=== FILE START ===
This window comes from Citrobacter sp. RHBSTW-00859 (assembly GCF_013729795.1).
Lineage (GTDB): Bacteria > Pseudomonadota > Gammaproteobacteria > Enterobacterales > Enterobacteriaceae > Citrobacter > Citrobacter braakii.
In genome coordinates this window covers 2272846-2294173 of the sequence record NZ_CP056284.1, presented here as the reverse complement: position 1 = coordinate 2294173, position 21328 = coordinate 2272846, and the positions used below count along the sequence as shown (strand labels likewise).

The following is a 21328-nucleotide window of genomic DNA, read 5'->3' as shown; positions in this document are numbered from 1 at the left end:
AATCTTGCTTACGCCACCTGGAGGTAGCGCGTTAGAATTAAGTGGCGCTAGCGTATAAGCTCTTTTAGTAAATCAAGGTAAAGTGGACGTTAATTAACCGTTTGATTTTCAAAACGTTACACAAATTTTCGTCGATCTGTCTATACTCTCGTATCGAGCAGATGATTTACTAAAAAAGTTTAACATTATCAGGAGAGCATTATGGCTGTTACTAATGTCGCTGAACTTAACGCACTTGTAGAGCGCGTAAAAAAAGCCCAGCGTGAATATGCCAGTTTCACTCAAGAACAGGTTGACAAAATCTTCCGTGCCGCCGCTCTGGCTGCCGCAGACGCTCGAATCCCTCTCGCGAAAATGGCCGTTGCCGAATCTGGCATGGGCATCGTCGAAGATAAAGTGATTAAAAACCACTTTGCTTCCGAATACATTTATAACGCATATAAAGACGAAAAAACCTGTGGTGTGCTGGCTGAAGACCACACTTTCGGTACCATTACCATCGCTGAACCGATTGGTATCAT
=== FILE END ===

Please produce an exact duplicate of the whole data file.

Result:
This window comes from Citrobacter sp. RHBSTW-00859 (assembly GCF_013729795.1).
Lineage (GTDB): Bacteria > Pseudomonadota > Gammaproteobacteria > Enterobacterales > Enterobacteriaceae > Citrobacter > Citrobacter braakii.
In genome coordinates this window covers 2272846-2294173 of the sequence record NZ_CP056284.1, presented here as the reverse complement: position 1 = coordinate 2294173, position 21328 = coordinate 2272846, and the positions used below count along the sequence as shown (strand labels likewise).

The following is a 21328-nucleotide window of genomic DNA, read 5'->3' as shown; positions in this document are numbered from 1 at the left end:
AATCTTGCTTACGCCACCTGGAGGTAGCGCGTTAGAATTAAGTGGCGCTAGCGTATAAGCTCTTTTAGTAAATCAAGGTAAAGTGGACGTTAATTAACCGTTTGATTTTCAAAACGTTACACAAATTTTCGTCGATCTGTCTATACTCTCGTATCGAGCAGATGATTTACTAAAAAAGTTTAACATTATCAGGAGAGCATTATGGCTGTTACTAATGTCGCTGAACTTAACGCACTTGTAGAGCGCGTAAAAAAAGCCCAGCGTGAATATGCCAGTTTCACTCAAGAACAGGTTGACAAAATCTTCCGTGCCGCCGCTCTGGCTGCCGCAGACGCTCGAATCCCTCTCGCGAAAATGGCCGTTGCCGAATCTGGCATGGGCATCGTCGAAGATAAAGTGATTAAAAACCACTTTGCTTCCGAATACATTTATAACGCATATAAAGACGAAAAAACCTGTGGTGTGCTGGCTGAAGACCACACTTTCGGTACCATTACCATCGCTGAACCGATTGGTATCAT